I attended the Workshop performance on this past Saturday afternoon.  I noticed a number of students of Asian descent on stage. This was particularly true with the 24 little itty bits that danced in the Waltz of the Golden Hours from "Coppelia".  Whether any will eventually make it into the main company is anyone's guess.



#6 Tapfan

Tapfan

    Senior Member

  • Senior Member
  • PipPipPip
  • 125 posts

Posted 01 June 2014 - 05:55 PM

But what about now?  Why are there so few dancers now when other companies have much better representation?



#7 vipa

vipa

    Platinum Circle

  • Senior Member
  • PipPipPipPipPipPipPip
  • 1,093 posts

Posted 01 June 2014 - 06:18 PM

But what about now?  Why are there so few dancers now when other companies have much better representation?

 

I think it unfair to think of NYCB as a 1950's coed prep school without knowing the back rounds of the dancers.  I know from watching interviews that NYCB dancers come from all over the country and are from diverse economic backgrounds.  There are a lot of factors involved.  Most dancers in the company spend 1 or more summers at a SAB summer intensive.  That's a self selective group of who auditions and who wants to travel to NYC and live there for a summer.  After that a select group is invited to stay for the school year.  Again there is some self selection involved.  After that there is an invitation to be an apprentice and then to join the company.  Tapfan I don't know if you are implying that there is a conspiracy but I can't imagine one exists.  I also know that scholarship money for at SAB is generous for those that can't afford it.



#8 cinnamonswirl

cinnamonswirl

    Bronze Circle

  • Senior Member
  • PipPipPipPip
  • 307 posts

Posted 01 June 2014 - 06:42 PM

SAB doesn't recruit students. You (the dance student) have to seek them out, audition, be invited to summer, and then be invited to stay for the full year. Compare that to a place like the Kirov School in DC, which has a very high percentage of Asian students (mostly Japanese, I think), and which actively recruits pupils by establishing relationships with schools and teachers overseas.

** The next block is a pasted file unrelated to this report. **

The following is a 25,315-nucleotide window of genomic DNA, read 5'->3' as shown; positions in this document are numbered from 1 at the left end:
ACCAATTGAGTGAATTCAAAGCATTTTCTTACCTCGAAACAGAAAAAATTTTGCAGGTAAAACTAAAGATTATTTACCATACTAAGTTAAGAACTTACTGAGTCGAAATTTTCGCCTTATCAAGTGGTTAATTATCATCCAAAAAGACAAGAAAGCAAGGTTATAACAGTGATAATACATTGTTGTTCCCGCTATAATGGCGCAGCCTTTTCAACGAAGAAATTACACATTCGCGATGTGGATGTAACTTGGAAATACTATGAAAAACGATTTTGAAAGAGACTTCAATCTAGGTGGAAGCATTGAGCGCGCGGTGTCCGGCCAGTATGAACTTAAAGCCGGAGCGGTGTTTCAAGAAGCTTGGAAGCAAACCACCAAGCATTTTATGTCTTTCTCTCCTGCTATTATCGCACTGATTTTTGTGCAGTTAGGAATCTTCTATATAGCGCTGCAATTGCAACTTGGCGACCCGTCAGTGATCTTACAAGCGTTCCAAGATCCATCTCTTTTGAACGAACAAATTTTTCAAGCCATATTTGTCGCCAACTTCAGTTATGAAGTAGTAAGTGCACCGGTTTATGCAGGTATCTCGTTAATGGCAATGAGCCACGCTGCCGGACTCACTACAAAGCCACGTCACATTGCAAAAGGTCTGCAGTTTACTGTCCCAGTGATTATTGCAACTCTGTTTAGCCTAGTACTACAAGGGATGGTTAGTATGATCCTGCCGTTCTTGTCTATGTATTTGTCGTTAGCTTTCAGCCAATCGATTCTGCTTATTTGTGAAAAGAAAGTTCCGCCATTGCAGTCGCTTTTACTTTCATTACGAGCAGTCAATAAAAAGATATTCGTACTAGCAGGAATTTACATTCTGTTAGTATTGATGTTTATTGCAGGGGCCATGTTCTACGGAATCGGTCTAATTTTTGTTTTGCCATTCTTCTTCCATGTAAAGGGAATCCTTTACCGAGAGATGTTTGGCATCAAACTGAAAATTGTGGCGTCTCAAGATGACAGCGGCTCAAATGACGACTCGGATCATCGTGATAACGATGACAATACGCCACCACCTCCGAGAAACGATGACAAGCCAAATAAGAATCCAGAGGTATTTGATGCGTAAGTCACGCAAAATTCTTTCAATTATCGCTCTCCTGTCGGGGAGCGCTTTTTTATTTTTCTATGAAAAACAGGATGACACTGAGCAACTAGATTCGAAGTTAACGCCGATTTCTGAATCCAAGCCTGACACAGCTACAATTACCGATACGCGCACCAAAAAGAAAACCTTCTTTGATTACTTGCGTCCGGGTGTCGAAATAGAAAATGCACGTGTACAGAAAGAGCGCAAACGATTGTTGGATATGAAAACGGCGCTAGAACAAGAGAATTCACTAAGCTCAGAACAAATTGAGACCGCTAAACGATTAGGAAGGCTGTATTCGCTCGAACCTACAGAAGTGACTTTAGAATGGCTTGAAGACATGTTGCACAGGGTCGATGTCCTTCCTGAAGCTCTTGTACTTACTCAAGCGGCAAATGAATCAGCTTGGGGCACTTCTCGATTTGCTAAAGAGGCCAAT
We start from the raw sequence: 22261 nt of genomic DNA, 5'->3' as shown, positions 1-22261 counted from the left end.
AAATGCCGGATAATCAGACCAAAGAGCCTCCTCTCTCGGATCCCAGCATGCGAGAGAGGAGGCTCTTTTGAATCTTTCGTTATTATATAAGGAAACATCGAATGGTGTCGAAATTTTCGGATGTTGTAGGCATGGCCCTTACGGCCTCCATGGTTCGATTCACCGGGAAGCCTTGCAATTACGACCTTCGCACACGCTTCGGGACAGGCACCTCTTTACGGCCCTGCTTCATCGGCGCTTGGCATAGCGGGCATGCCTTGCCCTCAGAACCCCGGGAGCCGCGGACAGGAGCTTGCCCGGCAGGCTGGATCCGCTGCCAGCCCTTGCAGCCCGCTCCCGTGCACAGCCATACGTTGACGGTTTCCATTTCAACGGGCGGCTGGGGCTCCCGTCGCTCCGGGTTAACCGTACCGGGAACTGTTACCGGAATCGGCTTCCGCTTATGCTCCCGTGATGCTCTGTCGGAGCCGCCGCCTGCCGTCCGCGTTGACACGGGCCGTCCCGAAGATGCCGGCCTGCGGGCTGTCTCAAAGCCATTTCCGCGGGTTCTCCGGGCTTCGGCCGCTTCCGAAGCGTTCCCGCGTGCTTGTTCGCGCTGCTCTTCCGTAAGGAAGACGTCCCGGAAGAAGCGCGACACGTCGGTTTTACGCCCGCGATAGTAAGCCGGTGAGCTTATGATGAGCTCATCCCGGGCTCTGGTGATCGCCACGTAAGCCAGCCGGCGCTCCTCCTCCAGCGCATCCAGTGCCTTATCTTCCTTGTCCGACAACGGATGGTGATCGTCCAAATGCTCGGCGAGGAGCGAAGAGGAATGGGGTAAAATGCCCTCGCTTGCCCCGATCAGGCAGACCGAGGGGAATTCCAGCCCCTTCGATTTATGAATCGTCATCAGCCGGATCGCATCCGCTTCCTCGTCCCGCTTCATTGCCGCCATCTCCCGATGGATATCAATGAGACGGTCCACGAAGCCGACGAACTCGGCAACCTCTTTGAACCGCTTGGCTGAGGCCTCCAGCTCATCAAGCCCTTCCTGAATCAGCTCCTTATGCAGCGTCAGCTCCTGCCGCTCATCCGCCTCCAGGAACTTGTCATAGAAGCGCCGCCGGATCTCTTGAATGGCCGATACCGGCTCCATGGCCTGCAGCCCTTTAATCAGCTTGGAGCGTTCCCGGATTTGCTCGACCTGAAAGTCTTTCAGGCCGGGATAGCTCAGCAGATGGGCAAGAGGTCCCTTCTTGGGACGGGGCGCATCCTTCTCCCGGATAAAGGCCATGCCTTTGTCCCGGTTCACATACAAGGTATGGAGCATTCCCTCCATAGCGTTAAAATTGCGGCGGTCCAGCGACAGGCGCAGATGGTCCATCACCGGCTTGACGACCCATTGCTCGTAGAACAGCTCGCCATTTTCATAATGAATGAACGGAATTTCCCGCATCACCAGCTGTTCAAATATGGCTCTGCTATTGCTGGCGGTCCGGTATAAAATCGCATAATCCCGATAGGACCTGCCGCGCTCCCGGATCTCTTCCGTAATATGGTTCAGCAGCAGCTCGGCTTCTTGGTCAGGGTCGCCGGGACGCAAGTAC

Also, if you look at the SFB roster, all of the Asian dancers are foreign. Not a single Asian American. (There is 1 Asian Canadian.) When I was at SAB, there were a fair number of Asians in the lower levels (children's division), but when we got to intermediate/advanced, they melted away. Their parents didn't want them to sacrifice academics for ballet by attending PCS. I know that's anecdotal and feeds into a stereotype, but I do think it's telling not even SFB has an Asian-American dancer. (PNB has 1, and he trained at SAB.)



#9 Tapfan

Tapfan

    Senior Member

  • Senior Member
  • PipPipPip
  • 125 posts

Posted 01 June 2014 - 06:55 PM

I'm not implying that all the dancers and students in the City Ballet nexus are affluent.

 

But the racial makeup just seems odd when compared to say, The Royal Ballet or San Francisco Ballet.  After all, City Ballet is a major company and New York is a major international city in a heavily populated and diverse metropolitan area. 

 

Conspiracy is too strong a word. And I know that the chief task of an arts organization like NYCB is to get the best programs and dancers on the stage regardless of race.

 

What I don't understand is why more of the dancers don't happen to be Asian.  They are amongst the best everywhere else. 



#10 Quiggin

Quiggin

    Gold Circle

  • Senior Member
  • PipPipPipPipPipPip
  • 844 posts

Posted 01 June 2014 - 08:12 PM